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Clojure is not an interpreter. In order to be run, Clojure source code must be compiled into Java bytecode. This is the job of the Reader and Compiler together. When you "load" a .clj source file, or type expressions into the Clojure REPL, the Compiler generates Java bytecode and loads it into the Java Virtual Machine (JVM), where it can be executed.

Since release 1.0, Clojure has supported "ahead-of-time" (AOT) compilation. "Ahead-of-time" means that all the Java bytecode is generated in advance and stored on disk, in Java .class files. In theory, ahead-of-time compilation allows a Clojure application to start in less time, because the Reader and Compiler do not have to do any work. But the Compiler is pretty fast, so the difference tends to be small.

So why wouldn't you ahead-of-time compile everything? There's a problem: the JVM bytecode emitted by the Compiler contains explicit references to internals of the Clojure language runtime, such as class names and method calls. These internals, while invisible to Clojure source code, have changed slightly with each Clojure release: 1.1, 1.2, and (alpha) 1.3.

Clojure has remained source-compatible since 1.0. Clojure source code written for Clojure 1.0 should work, unchanged, with 1.1, 1.2, and 1.3. But .class files that were ahead-of-time compiled with Clojure 1.0 will not work with later Clojure versions.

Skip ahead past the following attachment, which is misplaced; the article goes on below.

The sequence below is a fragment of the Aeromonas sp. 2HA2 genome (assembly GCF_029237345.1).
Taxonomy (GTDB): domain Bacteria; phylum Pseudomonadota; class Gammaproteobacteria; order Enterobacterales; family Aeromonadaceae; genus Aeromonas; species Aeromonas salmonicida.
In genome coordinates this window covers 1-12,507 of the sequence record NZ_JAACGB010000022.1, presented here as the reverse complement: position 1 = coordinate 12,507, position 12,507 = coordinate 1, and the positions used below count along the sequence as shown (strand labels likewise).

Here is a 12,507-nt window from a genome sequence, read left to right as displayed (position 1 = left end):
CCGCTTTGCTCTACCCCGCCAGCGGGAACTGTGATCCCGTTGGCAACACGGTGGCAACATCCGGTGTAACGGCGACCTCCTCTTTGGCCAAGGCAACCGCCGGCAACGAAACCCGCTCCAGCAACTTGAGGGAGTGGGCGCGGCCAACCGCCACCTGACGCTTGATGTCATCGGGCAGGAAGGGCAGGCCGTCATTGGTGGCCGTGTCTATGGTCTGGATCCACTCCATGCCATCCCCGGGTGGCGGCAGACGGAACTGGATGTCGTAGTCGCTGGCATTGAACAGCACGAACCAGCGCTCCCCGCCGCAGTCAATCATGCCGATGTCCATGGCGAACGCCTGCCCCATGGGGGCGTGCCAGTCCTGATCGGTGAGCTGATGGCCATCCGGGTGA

This has been a big problem for Clojure library authors. To ensure maximum compatibility across all released versions of Clojure, many Clojure library authors have adopted the convention of distributing their libraries as JAR files containing only .clj sources. Application developers who want to minimize load time for their applications must manually ahead-of-time compile those libraries when building their applications.

While not ideal, this is the best way we have at the moment to ensure that Clojure libraries are usable by the greatest number of people.

Some libraries may require ahead-of-time in order to function correctly, especially if they make use of gen-class to interoperate with Java. There is no perfect solution for ahead-of-time compiling a subset of the Clojure sources in a library, but this is an active research area. See Loading, Compiling, and Namespaces for more details.